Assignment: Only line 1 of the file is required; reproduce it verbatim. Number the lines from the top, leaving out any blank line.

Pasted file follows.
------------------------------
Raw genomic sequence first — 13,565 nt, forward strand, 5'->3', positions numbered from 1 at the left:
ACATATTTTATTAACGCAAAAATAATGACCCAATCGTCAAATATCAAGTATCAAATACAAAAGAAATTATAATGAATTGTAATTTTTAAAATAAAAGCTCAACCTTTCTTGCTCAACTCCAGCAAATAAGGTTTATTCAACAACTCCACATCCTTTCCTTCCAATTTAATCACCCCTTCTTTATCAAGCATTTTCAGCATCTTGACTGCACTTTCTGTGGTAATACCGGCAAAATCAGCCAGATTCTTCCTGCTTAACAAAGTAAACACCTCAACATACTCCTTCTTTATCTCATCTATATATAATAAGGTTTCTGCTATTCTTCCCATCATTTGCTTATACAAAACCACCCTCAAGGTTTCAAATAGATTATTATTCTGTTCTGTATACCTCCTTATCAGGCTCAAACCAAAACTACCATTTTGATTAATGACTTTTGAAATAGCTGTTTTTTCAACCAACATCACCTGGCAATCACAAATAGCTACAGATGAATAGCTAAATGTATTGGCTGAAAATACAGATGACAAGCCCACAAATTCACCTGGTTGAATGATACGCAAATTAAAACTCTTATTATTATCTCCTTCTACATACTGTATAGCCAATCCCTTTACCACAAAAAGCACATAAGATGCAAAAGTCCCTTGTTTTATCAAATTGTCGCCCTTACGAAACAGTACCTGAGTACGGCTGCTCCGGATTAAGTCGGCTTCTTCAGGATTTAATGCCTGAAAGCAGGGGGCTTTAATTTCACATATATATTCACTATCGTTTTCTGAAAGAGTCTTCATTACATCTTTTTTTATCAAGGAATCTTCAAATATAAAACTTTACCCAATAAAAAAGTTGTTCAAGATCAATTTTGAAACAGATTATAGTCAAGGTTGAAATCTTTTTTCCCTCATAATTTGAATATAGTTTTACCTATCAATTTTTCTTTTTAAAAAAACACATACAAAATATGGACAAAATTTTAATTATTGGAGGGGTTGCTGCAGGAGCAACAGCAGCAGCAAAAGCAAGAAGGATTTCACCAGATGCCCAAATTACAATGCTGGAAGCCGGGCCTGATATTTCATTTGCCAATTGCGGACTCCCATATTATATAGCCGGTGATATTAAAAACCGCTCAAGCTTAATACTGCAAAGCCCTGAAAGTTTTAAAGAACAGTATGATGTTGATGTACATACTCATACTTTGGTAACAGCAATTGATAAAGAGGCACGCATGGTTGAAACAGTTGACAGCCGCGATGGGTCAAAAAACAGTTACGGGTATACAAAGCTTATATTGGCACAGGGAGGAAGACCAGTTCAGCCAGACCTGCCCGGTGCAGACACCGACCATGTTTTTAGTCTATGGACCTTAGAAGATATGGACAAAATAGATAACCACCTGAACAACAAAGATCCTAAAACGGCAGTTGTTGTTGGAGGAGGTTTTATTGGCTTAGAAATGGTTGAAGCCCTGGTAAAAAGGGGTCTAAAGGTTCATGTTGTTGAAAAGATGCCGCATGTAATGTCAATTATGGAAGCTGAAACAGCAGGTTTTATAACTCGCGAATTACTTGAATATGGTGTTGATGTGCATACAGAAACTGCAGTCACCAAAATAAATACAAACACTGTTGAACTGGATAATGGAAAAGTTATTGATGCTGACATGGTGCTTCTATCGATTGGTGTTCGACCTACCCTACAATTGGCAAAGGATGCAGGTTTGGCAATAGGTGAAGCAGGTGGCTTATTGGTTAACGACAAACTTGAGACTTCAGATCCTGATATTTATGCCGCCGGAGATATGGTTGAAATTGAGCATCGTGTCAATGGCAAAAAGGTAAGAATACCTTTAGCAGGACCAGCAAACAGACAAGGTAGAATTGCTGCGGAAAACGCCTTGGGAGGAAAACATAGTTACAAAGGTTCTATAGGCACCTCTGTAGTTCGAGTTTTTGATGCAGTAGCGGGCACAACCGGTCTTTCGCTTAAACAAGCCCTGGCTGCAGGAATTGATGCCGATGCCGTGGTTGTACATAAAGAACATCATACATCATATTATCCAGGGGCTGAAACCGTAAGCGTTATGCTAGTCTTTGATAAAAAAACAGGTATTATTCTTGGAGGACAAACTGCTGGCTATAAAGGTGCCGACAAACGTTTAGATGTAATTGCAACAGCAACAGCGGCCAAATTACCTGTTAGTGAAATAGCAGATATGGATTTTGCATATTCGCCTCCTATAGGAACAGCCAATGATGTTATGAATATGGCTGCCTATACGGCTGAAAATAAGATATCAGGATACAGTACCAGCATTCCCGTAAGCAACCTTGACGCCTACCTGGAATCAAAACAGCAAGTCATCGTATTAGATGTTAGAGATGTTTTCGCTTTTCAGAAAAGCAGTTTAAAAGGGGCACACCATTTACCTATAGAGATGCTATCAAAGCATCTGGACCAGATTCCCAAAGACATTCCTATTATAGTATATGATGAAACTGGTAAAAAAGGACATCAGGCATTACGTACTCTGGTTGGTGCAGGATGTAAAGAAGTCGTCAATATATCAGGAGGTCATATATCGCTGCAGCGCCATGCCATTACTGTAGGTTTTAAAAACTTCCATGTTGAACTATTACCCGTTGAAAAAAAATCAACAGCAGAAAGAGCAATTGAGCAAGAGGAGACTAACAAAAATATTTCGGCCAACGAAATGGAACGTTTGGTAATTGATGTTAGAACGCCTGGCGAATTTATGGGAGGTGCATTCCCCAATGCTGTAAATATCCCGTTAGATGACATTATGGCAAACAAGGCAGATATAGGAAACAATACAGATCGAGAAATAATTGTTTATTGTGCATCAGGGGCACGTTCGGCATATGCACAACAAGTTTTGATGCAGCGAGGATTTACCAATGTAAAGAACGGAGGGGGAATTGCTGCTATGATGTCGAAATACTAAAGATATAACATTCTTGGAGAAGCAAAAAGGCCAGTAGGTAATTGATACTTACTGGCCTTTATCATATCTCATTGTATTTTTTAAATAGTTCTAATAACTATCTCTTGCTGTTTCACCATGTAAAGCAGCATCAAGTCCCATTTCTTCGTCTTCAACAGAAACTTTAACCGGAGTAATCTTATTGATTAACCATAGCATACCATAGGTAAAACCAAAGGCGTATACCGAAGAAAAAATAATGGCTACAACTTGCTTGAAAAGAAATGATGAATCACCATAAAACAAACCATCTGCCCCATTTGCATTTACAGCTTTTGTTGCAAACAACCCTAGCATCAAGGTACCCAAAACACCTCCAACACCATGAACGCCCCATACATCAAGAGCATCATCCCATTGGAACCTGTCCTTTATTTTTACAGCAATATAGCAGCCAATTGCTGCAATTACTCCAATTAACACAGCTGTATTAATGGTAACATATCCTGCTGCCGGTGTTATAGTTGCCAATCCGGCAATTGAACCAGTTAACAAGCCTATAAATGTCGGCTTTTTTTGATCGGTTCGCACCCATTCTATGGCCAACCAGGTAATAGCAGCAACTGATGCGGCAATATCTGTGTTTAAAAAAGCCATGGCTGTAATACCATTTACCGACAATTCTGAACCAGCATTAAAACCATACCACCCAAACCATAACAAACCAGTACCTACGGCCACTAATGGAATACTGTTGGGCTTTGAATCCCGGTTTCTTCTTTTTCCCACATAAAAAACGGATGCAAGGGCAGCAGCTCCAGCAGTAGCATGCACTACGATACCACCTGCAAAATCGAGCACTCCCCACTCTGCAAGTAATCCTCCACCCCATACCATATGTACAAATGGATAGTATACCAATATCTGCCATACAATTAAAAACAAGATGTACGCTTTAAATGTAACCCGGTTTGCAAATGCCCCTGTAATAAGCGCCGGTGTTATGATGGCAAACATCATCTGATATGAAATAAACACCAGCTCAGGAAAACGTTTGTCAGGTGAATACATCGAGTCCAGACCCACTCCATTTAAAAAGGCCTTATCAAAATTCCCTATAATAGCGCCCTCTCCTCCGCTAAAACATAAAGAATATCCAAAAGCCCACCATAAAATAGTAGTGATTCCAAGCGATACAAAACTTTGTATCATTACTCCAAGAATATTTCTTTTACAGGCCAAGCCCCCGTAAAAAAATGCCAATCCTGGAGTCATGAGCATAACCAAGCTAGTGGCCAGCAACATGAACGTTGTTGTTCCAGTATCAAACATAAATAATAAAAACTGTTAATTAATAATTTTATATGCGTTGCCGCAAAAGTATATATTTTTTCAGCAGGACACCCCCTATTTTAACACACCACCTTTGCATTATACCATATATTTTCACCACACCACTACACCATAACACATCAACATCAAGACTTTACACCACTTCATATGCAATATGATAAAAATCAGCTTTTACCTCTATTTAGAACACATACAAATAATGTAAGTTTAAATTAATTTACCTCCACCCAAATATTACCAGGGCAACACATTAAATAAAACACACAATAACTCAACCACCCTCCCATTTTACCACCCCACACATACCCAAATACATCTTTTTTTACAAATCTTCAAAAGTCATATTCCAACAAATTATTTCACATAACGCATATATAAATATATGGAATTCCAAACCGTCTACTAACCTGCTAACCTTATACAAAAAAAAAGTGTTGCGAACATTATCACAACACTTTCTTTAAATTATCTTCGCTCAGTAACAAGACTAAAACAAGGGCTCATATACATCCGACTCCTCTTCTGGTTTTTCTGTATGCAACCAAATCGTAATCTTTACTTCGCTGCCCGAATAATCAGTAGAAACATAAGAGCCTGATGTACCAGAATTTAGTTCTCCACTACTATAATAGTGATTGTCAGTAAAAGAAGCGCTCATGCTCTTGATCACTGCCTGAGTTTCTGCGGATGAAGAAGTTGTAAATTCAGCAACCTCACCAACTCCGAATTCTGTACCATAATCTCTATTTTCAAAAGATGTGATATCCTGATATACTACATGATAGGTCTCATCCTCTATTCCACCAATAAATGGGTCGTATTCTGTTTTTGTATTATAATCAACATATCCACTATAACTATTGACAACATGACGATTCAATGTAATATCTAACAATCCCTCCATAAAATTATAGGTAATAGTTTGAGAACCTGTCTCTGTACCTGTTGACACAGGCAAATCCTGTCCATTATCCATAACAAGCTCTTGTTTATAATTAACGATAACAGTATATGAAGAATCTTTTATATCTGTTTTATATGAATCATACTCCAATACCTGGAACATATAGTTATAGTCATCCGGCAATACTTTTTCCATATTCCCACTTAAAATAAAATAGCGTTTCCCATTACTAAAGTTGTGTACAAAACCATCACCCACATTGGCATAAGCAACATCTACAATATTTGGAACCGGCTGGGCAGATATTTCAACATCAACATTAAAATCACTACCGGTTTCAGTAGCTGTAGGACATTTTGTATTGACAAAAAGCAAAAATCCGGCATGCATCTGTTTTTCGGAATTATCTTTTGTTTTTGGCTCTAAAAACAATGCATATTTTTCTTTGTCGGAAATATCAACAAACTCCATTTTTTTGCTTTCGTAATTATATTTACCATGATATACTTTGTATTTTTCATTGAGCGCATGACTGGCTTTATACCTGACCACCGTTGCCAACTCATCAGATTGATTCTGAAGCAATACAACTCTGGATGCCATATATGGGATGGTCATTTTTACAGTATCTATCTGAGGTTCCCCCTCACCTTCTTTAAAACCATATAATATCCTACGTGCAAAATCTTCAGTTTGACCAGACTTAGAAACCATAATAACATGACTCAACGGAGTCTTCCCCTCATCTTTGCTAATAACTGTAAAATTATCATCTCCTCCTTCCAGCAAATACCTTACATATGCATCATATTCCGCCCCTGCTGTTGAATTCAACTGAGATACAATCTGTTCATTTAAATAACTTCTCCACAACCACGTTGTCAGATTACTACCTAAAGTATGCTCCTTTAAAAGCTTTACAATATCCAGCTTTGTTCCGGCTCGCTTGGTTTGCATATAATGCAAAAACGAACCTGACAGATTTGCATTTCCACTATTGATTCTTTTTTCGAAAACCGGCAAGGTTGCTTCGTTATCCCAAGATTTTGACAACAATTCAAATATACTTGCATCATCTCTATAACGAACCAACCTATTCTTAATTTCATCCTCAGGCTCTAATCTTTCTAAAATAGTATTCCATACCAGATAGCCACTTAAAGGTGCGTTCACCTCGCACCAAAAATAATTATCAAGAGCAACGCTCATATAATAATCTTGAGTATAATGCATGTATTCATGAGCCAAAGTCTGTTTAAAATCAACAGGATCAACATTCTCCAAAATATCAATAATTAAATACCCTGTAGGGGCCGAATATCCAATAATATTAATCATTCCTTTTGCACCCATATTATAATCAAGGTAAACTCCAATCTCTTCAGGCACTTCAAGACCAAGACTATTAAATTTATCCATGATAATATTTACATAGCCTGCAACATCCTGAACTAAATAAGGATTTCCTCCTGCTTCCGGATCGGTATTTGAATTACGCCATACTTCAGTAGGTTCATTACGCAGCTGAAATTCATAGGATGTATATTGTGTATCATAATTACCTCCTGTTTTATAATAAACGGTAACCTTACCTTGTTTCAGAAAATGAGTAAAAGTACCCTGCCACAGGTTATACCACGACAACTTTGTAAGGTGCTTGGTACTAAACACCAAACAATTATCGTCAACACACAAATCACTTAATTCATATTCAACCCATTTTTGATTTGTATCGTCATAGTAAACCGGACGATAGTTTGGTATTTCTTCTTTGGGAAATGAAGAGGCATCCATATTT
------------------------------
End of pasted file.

Raw genomic sequence first — 13,565 nt, forward strand, 5'->3', positions numbered from 1 at the left: